Want to see how your state’s governor ranks when it comes to increasing taxes and spending? The CATO Institute has made that easy for you. It took seconds to determine that Florida, the state where The US Report is based, has a governor, Charlie Crist, who earned a grade of ‘D.’
Entries in libertarian (3)
Updated on Thursday, September 24, 2009 at 5:54PM by Kay B. Day, Editor
Glenn Beck is everywhere these days—ratings for his Fox TV show are through the roof and his new book ‘Arguing with Idiots’ is in the number 2 spot on Amazon. He’s been on the cover of Democratic-leaning publications and he’s on the cover of what we consider one of the best news magazines in America, Newsmax [October, 2009]. Outspoken, irreverent and at times downright scary, Beck appears to be his own man. The left has decried his criticism of the current administration and now the right is jumping aboard the ‘Get Beck’ wagon. What brought it all on?
We came upon a column about America’s challenges with immigration and the border, and we were intrigued by the libertarian approach. Since the new healthcare proposal Sen. Max Baucus (D-Mont.) summarized on Wednesday includes a mandate for individuals to carry health insurance, we thought it timely to interview someone whose politics revolve around the core ideal of freedom. Garry Reed writes the Dallas Libertarian column for The Examiner media brand. Reed describes himself as “a longtime freewheeling freelance libertarian opinionizer.” With characteristic humor, Reed says, “The Fort Worth Star-Telegram, River Cities Reader and several assorted sordid websites are among my victims.” Reed says for his writing, the goals are fun & freedom. We wanted to learn more about his politics and his person; Reed agreed to a Q&A.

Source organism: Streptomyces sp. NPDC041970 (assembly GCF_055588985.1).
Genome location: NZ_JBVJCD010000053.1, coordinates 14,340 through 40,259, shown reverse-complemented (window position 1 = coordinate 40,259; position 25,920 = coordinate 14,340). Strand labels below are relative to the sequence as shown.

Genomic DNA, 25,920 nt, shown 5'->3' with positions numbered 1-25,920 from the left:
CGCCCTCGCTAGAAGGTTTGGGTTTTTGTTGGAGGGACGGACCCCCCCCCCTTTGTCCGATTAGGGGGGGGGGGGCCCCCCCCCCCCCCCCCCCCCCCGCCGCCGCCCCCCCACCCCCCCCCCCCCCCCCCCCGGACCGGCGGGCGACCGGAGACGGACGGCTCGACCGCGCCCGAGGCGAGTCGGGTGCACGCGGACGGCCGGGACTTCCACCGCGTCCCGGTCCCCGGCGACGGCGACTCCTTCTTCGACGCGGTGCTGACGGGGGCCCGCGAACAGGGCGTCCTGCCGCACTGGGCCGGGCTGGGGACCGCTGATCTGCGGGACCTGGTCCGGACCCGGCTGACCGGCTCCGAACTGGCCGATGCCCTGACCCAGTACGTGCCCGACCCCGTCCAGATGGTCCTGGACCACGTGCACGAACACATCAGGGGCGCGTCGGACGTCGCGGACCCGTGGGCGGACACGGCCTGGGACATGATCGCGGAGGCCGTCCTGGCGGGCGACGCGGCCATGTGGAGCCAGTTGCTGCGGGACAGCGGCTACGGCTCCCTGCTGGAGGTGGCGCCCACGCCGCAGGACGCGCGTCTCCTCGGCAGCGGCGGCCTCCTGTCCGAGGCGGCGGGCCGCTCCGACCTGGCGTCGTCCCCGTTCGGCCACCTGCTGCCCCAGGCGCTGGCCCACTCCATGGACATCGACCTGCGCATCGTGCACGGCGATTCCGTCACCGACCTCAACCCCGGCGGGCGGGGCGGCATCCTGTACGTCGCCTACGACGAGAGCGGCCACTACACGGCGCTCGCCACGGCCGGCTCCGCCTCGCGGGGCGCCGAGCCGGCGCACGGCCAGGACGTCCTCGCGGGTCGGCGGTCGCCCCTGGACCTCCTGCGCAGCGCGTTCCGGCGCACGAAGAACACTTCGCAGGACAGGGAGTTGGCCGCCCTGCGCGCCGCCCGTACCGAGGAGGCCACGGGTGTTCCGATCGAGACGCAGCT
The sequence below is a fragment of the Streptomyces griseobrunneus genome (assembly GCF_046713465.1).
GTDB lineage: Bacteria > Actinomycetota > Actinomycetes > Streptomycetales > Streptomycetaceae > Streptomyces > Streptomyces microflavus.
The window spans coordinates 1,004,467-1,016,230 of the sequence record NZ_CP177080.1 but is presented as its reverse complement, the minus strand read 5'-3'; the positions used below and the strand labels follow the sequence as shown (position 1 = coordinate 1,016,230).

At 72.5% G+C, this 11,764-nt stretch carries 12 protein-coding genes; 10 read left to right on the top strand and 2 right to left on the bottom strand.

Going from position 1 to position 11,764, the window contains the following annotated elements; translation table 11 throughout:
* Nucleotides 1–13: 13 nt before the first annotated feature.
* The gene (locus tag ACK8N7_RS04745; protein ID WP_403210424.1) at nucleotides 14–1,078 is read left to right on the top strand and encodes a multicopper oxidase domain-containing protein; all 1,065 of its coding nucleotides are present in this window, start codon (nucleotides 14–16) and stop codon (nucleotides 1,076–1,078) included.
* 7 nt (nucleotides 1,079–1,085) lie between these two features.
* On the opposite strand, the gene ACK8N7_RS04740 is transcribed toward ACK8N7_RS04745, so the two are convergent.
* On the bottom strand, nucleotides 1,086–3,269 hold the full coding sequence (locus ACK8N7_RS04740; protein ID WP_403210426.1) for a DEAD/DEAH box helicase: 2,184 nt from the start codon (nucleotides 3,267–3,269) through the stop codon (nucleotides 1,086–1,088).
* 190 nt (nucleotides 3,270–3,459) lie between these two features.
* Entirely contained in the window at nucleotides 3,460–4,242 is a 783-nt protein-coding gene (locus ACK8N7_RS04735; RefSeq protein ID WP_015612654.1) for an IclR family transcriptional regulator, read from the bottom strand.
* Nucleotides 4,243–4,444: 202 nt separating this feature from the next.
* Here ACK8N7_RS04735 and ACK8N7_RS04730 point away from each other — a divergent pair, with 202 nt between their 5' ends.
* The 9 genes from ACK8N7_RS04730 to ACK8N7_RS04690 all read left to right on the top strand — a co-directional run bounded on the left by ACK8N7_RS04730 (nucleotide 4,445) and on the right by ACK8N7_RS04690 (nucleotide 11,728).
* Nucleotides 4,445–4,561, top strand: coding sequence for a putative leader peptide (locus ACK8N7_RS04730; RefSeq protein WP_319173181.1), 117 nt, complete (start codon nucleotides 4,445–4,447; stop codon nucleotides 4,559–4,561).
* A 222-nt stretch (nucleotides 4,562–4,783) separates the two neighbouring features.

Q: In a recent column, you mentioned a maxim about libertarians: "[T]rying to get libertarians to agree on anything is like herding cats." But if someone asked you to define libertarianism in one sentence, what would you say?
A: I can do this one in only four words, "maximize freedom, minimize coercion." I know most conservative libertarians will say you're not a true libertarian unless you embrace much more than that, like laissez-faire capitalism and small government and minimal taxes, and left libertarians insist that the ultimate goal must be the withering away of the state leading to anarcho-capitalism. But I just want freedom and I don't much care about choosing a sub-position under that position. As long as the goal is clear I'm all in favor of taking every possible pathway to reach it. Like working within the system and working outside of it, pursuing sudden change in one area while working incrementally in another, or both rejecting and embracing alliances based on single issue causes depending on the situation. As long as the core principals are never breached, consistently maximizing freedom while minimizing coercion gets us to the libertarian society.